Carterville FWCO and the Wild Crane Chase?
BY MATTHEW MANGAN, ECOLOGICAL SERVICES - MARION, ILLINOIS
So who do you call when you have a whooping crane that has gone astray and is on a remote island in the middle of a large river? Well, your local Fish and Wildlife Conservation Office (FWCO) of course! These personnel are not only good at squeezing fish, but they are also skilled boat drivers and great with logistics.
When I received a call that members of Operation Migration needed assistance to access Wabash Island in the middle of the Ohio River to capture a whooping crane, I immediately called Donovan Henry of Carterville FWCO. Donovan was eager to help, although we were both admittedly a little anxious, wondering how this was all going to unfold. Fortunately, we were able to access the site with ease and within a short time period, the Operation Migration members had captured the whooping crane (#4-14) and prepared the crane for transport.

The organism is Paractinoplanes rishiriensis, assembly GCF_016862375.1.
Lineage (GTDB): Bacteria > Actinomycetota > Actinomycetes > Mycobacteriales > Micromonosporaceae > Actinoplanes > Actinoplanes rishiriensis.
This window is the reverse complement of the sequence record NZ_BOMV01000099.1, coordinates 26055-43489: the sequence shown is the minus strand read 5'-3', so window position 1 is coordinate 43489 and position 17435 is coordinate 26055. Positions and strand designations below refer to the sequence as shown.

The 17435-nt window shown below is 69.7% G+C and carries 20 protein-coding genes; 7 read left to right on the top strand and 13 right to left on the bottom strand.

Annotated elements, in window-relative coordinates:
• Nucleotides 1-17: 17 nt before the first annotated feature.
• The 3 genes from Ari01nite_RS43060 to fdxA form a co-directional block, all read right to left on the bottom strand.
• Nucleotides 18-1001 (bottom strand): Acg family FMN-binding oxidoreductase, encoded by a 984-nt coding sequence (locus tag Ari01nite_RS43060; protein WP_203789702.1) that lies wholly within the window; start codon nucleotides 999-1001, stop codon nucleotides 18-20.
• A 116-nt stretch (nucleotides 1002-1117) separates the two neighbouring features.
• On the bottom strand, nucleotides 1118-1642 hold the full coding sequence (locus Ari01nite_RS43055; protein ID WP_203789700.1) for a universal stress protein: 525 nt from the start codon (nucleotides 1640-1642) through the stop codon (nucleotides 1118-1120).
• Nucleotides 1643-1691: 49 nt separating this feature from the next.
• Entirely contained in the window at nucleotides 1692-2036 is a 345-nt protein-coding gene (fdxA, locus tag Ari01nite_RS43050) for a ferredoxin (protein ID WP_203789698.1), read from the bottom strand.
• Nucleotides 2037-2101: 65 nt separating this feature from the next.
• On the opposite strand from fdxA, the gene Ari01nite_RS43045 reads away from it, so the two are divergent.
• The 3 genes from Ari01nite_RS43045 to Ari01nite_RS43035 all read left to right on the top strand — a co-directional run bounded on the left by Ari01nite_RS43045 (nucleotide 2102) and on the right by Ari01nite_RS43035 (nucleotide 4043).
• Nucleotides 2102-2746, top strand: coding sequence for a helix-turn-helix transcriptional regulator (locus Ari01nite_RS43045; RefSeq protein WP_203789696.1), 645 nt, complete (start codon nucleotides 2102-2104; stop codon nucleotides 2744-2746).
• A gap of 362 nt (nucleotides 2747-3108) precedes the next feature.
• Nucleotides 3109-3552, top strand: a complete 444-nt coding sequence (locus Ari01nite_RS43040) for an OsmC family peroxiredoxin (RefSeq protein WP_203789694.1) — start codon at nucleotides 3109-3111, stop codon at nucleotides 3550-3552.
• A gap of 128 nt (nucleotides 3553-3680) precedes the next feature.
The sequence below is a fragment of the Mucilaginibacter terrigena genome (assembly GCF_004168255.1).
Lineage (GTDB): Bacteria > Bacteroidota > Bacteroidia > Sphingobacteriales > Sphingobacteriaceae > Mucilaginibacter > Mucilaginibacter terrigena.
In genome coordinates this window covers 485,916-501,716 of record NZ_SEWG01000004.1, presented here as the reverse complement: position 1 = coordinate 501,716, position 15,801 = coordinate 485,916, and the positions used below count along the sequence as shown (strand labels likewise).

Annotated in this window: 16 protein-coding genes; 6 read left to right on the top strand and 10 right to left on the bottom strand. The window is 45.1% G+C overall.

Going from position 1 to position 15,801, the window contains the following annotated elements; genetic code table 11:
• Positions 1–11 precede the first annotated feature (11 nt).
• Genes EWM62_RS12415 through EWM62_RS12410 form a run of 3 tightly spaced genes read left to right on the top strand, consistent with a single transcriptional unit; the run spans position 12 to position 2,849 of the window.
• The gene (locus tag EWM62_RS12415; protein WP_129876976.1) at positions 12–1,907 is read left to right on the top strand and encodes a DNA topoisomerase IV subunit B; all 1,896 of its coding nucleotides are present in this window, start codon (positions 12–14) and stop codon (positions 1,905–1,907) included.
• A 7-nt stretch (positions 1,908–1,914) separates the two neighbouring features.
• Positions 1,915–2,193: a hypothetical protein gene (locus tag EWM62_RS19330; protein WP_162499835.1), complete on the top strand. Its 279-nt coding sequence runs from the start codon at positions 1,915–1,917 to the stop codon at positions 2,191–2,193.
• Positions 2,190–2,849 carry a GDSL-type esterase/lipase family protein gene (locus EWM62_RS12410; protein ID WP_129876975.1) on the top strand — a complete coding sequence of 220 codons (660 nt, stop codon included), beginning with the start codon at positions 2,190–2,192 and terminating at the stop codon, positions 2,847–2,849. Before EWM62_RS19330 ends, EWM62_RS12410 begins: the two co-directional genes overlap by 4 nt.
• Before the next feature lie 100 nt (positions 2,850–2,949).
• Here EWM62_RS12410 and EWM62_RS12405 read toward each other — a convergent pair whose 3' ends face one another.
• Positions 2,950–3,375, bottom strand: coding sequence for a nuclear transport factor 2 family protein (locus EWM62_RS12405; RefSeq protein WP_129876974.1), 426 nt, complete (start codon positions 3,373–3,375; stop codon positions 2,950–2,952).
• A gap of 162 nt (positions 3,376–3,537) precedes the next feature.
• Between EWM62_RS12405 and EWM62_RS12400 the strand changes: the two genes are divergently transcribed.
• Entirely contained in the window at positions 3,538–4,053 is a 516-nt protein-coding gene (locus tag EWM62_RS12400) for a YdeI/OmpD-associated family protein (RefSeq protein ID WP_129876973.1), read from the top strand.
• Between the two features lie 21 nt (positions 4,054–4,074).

coaxes the whooping crane
towards the transport crate.
Credit: Matt Mangan, USFWS
Shortly thereafter I realized this was less of a chase and more of a coordinated effort by skilled professionals that ended in a successfully completed mission. The whooping crane captured was number 4-14 and was hatched in 2014. The decision to intervene and relocate the crane was based on a set of guidelines developed by the Whooping Crane Eastern Partnership. To learn more about the WCEP, Operation Migration and to read a detailed account of our efforts visit the following links:
watches over the captured whooping crane
just prior to transport. Credit: Matt Mangan,